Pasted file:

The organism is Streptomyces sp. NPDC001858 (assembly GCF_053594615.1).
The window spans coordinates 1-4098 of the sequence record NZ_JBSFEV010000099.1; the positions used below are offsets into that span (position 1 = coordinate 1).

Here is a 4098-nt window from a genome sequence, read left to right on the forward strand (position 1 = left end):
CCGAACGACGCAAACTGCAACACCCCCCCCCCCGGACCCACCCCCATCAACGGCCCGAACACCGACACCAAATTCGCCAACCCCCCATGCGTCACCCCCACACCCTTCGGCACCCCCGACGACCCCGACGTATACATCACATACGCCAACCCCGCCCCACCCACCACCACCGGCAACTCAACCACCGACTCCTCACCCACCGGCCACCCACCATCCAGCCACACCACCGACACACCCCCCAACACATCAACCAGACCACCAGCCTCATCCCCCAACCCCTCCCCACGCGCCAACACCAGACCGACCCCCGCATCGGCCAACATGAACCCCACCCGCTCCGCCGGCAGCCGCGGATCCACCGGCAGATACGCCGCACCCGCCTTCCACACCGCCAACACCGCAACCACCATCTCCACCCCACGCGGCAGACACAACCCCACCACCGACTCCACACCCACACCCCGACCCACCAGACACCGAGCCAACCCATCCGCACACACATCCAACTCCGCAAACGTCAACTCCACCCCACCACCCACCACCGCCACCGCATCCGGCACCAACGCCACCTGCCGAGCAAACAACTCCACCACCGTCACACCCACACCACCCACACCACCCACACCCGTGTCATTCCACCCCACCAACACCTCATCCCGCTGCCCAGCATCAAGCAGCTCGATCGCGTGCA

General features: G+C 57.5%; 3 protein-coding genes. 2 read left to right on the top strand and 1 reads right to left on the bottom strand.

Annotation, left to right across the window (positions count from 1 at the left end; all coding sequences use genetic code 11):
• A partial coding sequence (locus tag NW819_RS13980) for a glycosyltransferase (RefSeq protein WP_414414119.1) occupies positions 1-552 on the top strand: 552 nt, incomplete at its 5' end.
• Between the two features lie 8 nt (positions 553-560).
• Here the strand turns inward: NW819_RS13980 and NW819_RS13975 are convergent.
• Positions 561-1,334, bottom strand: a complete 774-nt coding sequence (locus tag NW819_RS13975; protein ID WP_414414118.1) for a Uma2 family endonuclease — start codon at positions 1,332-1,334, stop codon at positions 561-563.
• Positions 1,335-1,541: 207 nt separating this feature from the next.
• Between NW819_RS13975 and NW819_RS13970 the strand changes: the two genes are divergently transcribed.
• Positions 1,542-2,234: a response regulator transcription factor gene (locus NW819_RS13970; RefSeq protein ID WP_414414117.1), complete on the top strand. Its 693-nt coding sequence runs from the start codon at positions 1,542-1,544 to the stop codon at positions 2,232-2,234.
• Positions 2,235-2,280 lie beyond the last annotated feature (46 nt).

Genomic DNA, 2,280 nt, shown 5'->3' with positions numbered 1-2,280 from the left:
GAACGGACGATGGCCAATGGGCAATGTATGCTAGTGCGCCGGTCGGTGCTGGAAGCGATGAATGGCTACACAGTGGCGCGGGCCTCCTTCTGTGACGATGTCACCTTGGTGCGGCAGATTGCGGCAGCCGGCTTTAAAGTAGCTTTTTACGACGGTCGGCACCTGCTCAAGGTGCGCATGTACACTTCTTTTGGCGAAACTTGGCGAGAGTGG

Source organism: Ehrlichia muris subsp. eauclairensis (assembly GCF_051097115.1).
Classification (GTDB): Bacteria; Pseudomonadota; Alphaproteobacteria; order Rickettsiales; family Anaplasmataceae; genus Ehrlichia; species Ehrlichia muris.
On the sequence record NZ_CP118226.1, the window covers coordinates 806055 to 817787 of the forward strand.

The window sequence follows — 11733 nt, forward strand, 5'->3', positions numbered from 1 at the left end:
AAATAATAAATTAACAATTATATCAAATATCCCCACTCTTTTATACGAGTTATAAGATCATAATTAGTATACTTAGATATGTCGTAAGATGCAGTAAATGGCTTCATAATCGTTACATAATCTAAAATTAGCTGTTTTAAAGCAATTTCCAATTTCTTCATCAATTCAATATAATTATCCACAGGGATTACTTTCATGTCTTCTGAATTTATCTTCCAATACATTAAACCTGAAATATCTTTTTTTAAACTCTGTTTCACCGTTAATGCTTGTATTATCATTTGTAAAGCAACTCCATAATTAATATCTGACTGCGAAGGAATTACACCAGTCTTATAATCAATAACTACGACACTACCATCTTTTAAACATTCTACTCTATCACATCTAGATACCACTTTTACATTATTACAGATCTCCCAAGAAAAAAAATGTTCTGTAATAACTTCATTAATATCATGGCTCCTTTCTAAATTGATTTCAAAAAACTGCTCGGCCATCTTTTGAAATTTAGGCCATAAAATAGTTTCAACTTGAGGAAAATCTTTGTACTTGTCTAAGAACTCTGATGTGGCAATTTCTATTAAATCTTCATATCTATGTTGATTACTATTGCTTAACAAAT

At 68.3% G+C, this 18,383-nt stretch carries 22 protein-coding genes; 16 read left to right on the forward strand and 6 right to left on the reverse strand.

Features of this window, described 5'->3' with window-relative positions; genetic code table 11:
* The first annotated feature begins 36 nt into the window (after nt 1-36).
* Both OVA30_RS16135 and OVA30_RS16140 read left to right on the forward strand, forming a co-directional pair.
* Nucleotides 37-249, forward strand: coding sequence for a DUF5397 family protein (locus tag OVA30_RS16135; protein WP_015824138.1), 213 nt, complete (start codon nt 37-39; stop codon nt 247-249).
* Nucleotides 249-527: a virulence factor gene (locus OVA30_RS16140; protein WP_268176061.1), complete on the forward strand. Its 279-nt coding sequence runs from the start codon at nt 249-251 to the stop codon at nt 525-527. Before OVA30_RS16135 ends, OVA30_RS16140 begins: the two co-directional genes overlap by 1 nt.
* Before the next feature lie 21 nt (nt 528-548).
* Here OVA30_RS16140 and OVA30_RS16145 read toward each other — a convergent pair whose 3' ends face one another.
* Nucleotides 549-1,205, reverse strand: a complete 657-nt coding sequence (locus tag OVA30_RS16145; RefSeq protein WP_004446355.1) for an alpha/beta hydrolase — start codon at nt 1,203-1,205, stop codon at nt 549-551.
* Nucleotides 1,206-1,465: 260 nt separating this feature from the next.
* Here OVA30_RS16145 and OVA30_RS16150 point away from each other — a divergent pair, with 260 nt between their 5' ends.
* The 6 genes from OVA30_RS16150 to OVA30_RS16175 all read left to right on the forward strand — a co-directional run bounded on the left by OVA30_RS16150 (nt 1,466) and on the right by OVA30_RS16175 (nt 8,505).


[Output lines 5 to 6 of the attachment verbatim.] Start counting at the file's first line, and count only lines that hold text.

General features: G+C 57.5%; 3 protein-coding genes. 2 read left to right on the top strand and 1 reads right to left on the bottom strand.

Annotation, left to right across the window (positions count from 1 at the left end; all coding sequences use genetic code 11):